Nissan has started work on a lithium-ion battery plant in Portugal that will support the ambitious rollout plans for electric vehicles of the Japanese carmaker and its French alliance partner Renault.
The plant is being built on land that belongs to the Renault CACIA gearbox assembly plant. Investment costs are 156 million euros and the facility will start operations in December, 2012.
The plant will have a total capacity of 50,000 units a year. About 200 jobs are expected to be created in Cacia, which is 240km north of Lisbon and lies south of the city of Porto.
"The Cacia plant will be one of three facilities in Europe supplying batteries to electric vehicles produced by the Alliance, starting with the 100% electric Nissan LEAF,” said Nissan's Chief Operating Officer Toshiyuki Shiga, speaking at the ground-breaking ceremony.
Last April, Nissan began construction of a battery plant in Sunderland, UK, which will start operations in early 2012 with an annual capacity of 60,000 units. Renault's battery plant in Flins, France will have a total production capacity of 100,000 units a year.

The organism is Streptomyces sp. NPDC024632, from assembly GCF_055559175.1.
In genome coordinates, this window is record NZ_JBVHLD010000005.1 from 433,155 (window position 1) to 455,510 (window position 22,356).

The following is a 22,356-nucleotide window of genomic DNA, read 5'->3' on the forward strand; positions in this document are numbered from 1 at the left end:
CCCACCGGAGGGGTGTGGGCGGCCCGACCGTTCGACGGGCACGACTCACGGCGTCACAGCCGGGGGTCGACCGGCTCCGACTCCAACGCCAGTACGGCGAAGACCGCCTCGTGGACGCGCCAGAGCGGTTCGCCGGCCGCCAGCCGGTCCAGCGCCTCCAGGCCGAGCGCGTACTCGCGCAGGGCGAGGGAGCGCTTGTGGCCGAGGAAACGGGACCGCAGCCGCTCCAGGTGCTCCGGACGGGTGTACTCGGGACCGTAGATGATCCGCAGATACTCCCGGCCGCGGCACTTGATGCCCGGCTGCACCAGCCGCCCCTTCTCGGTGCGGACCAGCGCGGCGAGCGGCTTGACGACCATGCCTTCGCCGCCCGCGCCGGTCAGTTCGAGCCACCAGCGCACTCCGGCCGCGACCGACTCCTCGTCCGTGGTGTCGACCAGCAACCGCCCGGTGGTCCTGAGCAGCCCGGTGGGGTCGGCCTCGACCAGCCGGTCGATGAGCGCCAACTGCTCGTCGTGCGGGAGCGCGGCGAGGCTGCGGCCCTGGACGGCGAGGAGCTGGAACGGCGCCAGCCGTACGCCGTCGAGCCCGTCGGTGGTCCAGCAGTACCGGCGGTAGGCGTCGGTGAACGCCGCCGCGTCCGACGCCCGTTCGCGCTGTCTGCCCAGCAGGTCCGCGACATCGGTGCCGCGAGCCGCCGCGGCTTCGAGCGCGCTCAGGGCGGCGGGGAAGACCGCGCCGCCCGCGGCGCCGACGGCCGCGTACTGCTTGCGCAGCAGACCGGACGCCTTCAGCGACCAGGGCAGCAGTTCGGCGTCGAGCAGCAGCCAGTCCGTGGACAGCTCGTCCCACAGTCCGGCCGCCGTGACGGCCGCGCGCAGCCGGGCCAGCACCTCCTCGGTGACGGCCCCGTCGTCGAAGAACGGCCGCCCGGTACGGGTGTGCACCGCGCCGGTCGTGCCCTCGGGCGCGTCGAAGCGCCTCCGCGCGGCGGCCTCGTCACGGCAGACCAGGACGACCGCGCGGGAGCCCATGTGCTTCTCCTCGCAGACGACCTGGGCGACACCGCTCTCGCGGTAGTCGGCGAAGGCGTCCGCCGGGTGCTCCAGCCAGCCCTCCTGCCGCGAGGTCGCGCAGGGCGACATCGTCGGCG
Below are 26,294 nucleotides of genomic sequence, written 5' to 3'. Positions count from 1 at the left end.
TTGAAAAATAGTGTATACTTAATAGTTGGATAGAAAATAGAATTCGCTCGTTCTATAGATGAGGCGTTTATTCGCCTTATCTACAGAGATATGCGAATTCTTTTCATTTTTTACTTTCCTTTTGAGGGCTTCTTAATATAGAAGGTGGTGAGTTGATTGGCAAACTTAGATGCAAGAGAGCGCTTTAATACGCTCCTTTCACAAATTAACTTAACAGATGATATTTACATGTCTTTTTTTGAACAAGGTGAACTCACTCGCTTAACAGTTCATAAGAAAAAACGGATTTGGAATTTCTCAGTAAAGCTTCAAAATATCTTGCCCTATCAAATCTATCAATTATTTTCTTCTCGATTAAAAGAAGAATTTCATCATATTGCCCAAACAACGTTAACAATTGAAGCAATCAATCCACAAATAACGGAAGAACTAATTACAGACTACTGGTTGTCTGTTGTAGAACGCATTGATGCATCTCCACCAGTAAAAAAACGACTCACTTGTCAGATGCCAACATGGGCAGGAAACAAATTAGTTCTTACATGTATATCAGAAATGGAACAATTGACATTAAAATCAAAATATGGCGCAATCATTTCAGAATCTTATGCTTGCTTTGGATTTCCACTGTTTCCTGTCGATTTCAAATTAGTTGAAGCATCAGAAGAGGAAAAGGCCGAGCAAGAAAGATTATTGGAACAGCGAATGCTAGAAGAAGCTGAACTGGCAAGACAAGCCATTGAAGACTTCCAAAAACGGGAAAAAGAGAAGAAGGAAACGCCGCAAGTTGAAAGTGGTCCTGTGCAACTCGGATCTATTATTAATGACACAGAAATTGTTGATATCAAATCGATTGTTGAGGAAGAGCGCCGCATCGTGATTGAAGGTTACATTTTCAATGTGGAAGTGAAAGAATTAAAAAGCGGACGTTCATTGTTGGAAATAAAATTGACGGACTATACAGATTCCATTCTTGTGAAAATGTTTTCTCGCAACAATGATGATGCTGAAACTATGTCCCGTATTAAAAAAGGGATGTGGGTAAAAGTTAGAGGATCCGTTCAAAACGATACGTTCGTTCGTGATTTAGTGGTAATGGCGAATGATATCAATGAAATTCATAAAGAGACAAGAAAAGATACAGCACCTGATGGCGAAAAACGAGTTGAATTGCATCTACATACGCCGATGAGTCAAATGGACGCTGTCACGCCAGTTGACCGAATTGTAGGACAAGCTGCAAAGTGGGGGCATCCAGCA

Philippe Klein, Renault's executive vice-president of corporate planning, said Cacia will supply batteries for the Renault Fluence Z.E. electric vehicle, which will be launched later this year.
"The inauguration of the Cacia battery plant is another concrete step in the electric mobility revolution spearheaded by the Alliance,” Klein said.
Renault-Nissan CEO Carlos Ghosn has set big electric-vehicle goals for the two companies. By 2015, the Renault-Nissan alliance hopes to have capacity to produce 500,000 electric vehicles and batteries at plants around the world.
To achieve these goals, the two companies have already entered into more than 90 partnerships with governments, municipal authorities and companies around the world to put in place the necessary incentives and infrastructure for the successful adoption of electric vehicles.